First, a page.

Christopher Gattelli’s exuberant, energetic choreography and the national touring company’s superlative male ensemble dominate Disney’s ‘Newsies,’ currently at the Boston Opera House through July 5. You don’t want to miss it, precisely for those reasons, among others.
Harvey Fierstein’s book, along with Alan Menken and Jack Feldman’s award-winning score, is based on David Nasaw’s book, “Children of the City,” chronicling the July 1899 unprecedented strike of Greater New York City child newspaper hawkers against publishing giants Joseph Pulitzer and William Randolph Hearst.
The “newsies,”a ragtag group of impoverished boys who bought newspapers from distributors and earned their keep by selling them to passersby for a slightly higher price, challenged the publishers of New York’s “Evening World” and “Evening Journal” after the owners raised their price to the kids. Under the leadership of feisty Kid Blink, who wore a patch and was blind in one eye (he’s camouflaged in “Newsies” as full-sighted, good-looking Jack Kelly), the kids gained support from the sprawling city’s 10,000 newsboys in other boroughs, specifically influential Brooklyn. They organized a protest march across Brooklyn Bridge, blocking traffic, thus thwarting the public’s ability to move, and the delivery of newspapers, literally shutting down the city. They staged a protest rally, which gained public, media and political attention, proving they could make a difference - just like Biblical youth David, who challenged giant Goliath, slew him and won. They also threatened “scabs,” or workers willing to cross their embattled strike lines.
The play’s only sugar coating is the playwright’s creating a fictitious romance -with a twist- between Kelly (terrific Dan DeLuca) and aspiring newspaper reporter Katherine (delightful Stephanie Styles), who wants to get off writing the “social” pages and prove she can be a serious news reporter. The newsboys’ strike is her catalyst, her big scoop, and her romance with Kelly is her luscious sidebar.
DeLuca and Styles make beautiful music and romance together.
Indeed,just as the play depicts, the authentic newsies’ strike captured the headlines of all newspapers, especially of Pulitzer (effective Steve Blanchard) and Hearst’s competitors, forcing the two publisher giants to concoct a legitimate compromise for their companies that also benefited the newboys.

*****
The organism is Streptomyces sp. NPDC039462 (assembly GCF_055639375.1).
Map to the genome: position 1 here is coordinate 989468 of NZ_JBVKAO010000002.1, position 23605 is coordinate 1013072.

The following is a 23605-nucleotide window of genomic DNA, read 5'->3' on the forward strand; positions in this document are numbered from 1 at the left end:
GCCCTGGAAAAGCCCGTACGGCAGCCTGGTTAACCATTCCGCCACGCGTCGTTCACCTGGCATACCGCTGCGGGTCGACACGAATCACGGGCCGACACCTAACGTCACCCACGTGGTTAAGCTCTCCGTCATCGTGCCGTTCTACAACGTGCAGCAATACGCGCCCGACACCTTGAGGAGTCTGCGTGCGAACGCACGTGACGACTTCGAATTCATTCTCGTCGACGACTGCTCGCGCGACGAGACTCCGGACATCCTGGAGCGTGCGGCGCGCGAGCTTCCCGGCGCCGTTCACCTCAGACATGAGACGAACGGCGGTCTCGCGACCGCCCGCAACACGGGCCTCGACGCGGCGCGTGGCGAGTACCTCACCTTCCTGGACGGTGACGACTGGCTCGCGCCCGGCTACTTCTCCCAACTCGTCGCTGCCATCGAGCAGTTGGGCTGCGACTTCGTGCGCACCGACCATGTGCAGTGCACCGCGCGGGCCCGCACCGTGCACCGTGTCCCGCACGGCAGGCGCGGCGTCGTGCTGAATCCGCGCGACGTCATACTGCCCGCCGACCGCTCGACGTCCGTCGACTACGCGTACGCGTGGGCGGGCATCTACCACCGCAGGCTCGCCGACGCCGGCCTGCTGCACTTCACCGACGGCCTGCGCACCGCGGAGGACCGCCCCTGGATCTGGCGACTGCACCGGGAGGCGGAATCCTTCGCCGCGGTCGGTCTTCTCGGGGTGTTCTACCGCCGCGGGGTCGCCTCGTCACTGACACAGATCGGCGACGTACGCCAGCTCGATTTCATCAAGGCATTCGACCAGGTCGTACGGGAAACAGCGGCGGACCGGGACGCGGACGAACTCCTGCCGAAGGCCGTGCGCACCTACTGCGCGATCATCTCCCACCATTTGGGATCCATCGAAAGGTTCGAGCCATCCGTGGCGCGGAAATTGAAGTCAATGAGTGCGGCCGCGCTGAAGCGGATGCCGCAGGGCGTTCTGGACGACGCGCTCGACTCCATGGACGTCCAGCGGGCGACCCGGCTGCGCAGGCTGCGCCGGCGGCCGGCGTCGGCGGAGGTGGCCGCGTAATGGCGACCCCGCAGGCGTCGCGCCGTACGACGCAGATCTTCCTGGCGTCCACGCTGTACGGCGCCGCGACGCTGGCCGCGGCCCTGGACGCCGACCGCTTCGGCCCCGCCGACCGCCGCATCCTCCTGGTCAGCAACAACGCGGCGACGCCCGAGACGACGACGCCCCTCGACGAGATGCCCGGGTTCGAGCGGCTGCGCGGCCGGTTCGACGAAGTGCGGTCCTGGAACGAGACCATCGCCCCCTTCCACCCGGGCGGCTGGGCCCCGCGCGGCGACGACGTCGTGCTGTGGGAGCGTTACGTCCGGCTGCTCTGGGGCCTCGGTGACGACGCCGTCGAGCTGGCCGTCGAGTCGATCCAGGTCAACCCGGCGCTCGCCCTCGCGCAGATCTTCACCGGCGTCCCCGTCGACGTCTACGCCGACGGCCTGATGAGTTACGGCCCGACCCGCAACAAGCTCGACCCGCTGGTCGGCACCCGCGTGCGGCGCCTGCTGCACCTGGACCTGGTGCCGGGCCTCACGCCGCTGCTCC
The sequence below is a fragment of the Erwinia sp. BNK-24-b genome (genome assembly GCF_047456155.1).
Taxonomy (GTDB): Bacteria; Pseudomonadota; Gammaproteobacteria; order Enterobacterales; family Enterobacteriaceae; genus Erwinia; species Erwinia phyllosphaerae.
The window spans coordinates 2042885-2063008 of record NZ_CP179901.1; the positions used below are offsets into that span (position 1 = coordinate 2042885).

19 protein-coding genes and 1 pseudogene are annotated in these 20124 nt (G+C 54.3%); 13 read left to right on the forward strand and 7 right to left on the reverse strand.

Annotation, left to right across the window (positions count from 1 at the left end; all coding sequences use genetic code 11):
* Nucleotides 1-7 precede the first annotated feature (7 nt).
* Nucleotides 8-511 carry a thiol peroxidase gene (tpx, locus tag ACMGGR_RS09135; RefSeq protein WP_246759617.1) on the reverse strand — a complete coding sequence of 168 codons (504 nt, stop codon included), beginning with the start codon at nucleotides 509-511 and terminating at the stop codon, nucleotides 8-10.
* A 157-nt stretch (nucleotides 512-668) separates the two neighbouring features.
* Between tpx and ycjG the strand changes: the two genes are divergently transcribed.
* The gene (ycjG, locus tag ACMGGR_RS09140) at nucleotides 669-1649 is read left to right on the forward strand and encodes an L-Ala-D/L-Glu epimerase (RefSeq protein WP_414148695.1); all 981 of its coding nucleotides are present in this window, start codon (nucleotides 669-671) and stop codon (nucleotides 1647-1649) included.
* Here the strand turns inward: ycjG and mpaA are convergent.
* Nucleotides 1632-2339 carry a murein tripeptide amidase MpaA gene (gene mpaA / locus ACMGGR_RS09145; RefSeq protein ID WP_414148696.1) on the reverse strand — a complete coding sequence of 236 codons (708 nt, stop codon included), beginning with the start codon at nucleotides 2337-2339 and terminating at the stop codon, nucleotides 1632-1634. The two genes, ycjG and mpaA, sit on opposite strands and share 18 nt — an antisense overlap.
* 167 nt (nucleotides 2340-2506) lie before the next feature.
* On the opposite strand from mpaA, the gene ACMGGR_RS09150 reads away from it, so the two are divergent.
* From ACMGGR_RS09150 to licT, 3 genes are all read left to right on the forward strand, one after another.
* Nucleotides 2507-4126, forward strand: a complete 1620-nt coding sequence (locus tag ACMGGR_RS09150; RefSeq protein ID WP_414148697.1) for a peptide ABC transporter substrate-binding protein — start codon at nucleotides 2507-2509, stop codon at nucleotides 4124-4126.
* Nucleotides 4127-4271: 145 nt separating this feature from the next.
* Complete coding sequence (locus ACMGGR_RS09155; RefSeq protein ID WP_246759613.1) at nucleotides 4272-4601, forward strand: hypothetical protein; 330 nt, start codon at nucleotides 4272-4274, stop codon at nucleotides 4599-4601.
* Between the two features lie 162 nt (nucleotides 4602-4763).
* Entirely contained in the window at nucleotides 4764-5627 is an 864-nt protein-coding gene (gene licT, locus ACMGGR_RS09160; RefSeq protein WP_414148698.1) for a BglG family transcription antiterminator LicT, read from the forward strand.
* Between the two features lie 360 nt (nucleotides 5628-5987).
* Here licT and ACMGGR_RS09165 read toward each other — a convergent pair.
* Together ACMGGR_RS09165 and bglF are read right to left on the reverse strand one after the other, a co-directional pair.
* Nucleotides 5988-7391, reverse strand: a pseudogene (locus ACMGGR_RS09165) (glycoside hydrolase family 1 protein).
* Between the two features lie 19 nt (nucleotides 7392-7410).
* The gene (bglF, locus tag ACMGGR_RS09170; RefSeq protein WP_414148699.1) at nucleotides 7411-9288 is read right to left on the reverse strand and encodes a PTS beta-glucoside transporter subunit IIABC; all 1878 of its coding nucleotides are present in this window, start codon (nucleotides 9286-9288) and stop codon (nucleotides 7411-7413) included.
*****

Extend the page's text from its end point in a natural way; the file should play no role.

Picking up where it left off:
Group photos of these homeless, poor, orphaned street urchins captured Americans‘ hearts, especially with authentic Crutchie (impressive Zachary Sayle), a lame boy who walked with a crutch, prominently posed, shaking hands with organizers.
At the same time, newspaper headlines heralded the ongoing trolley workers’ strike that crippled the city. So don’t think “Newsies” is just another multi-award winning, Disney, feel-good, happy-go-lucky song-and-dance musical. It incorporates a small page in America’s history that led to an investigation and changes in child labor laws, but achieves its goal in a thrilling, entertaining vehicle.
Most of the music is anthemic, with song like “The World Will Know,””Watch What Happens,” “Seize the Day,” and “King of New York”.
This musical play premiered on Broadway in 2012, and exceeded all expectations, extending its run and copping all major awards. Since then, Menken and Feldman added six new songs to the 1992 movie version, including Bowery Stage headliner Medda Larkin’s (exciting Angela Grovey) bombastic “That’s Rich” and “Don’t Come A-Knockin”; and Katherine and Jack’s inspiring “Something to Believe In”.
Director Jeff Calhoun keeps the cast moving at a frenetic, breathless pace, balancing, turning, jumping, on and off set designer Tobin Ost’s tri-level, 24-foot steel-aluminum, movable three towers, which are highlighted by Jeff Croiter’s lighting and projectionist Sven Ortel’s magnificent, oldtime cityscapes.
Also impressive are the combined orchestra, composed of Newsies and local musicians, and the combined crew.
Although “Newsies’” story is compelling and based on an historic event, it lacks the fire and heart of “Billy Elliott”. But that doesn’t stop it from garnering its own, outstanding headlines.
This eye-popping, inspirational musical broke records on Broadway and continues to amass “fansies” - its own multi-generational fans and followers- with its “I can make a difference” credo. You’ll become a believer, too.
BOX INFO: Broadway’s smash hit, two-act musical; Tony Award-winning score by Alan Menken, lyrics by Jack Feldman, and book by multi-Tony winner Harvey Fierstein, appearing at the Boston Opera House,539 Washington St., Boston, through July 5. Performances, Tuesday-Thursday, at 7:30 p.m.; Friday, 7 p.m.; also July 3, at 1 p.m.; Saturday, 2 and 8 p.m.(no 8 p.m. performance July 4); and Sunday at 1 and 6:30 p.m. Tickets start at $44. Visit Ticketmaster at 800-982-2787, www.BroadwayInBoston.com, or the Box Office.